All contributors who do not meet the criteria for authorship should be listed in an Acknowledgements section. Examples of those who might be acknowledged include a person who provided purely technical help, or a department chair who provided only general support.
4.3.1 Writing assistance
Individuals who provided writing assistance, e.g. from a specialist communications company, do not qualify as authors and so should be included in the Acknowledgements section. Authors must disclose any writing assistance – including the individual’s name, company and level of input – and identify the entity that paid for this assistance. It is not necessary to disclose use of language polishing services.
Any acknowledgements should appear first at the end of your article prior to your Declaration of Conflicting Interests (if applicable), any notes and your References.
Palliative Care and Social Practice requires all authors to acknowledge their funding in a consistent fashion under a separate heading. Please visit the Funding Acknowledgements page on the SAGE Journal Author Gateway to confirm the format of the acknowledgment text in the event of funding, or state that: This research received no specific grant from any funding agency in the public, commercial, or not-for-profit sectors.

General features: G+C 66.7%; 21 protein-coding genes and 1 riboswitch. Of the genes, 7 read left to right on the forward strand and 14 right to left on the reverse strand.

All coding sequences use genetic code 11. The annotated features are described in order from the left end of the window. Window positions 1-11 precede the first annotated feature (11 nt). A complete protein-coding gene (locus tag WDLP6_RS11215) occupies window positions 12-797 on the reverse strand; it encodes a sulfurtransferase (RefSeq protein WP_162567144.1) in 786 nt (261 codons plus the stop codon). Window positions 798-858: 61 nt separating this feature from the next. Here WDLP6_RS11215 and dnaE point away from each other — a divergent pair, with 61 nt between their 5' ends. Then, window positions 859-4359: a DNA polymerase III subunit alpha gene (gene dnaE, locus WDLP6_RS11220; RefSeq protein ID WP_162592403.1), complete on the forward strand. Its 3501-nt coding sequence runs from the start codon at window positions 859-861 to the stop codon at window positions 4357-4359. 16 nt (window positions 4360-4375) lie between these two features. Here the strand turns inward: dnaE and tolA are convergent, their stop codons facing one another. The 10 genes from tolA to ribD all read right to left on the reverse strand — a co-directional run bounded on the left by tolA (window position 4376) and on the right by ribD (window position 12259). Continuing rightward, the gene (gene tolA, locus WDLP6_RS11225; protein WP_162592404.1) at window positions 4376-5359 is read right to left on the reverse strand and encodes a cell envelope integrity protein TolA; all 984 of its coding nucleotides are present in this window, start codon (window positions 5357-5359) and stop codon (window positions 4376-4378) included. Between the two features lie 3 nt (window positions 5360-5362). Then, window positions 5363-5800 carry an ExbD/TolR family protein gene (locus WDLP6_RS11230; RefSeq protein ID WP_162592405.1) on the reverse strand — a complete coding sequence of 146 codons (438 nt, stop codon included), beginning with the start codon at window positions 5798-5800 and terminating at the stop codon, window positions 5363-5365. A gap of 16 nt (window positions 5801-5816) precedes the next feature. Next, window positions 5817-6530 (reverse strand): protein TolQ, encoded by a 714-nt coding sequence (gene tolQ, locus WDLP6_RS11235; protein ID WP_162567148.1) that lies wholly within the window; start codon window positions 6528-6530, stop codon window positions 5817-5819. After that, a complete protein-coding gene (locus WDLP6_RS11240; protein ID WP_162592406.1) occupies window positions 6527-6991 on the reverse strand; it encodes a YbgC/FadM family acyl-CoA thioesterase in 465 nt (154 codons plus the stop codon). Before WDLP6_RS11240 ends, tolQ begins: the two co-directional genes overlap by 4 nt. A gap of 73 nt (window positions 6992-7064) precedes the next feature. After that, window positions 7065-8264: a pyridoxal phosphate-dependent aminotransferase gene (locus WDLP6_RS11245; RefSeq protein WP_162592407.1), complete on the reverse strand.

It is the policy of Palliative Care and Social Practice to require a declaration of conflicting interests from all authors enabling a statement to be carried within the paginated pages of all published articles. Please ensure that a ‘Declaration of Conflicting Interests’ statement is included at the end of your manuscript, after any acknowledgements and prior to the references. If no conflict exists, please state that ‘The Author(s) declare(s) that there is no conflict of interest’. For guidance on conflict of interest statements, please see the ICMJE recommendations.
Medical research involving human subjects must be conducted according to the World Medical Association Declaration of Helsinki.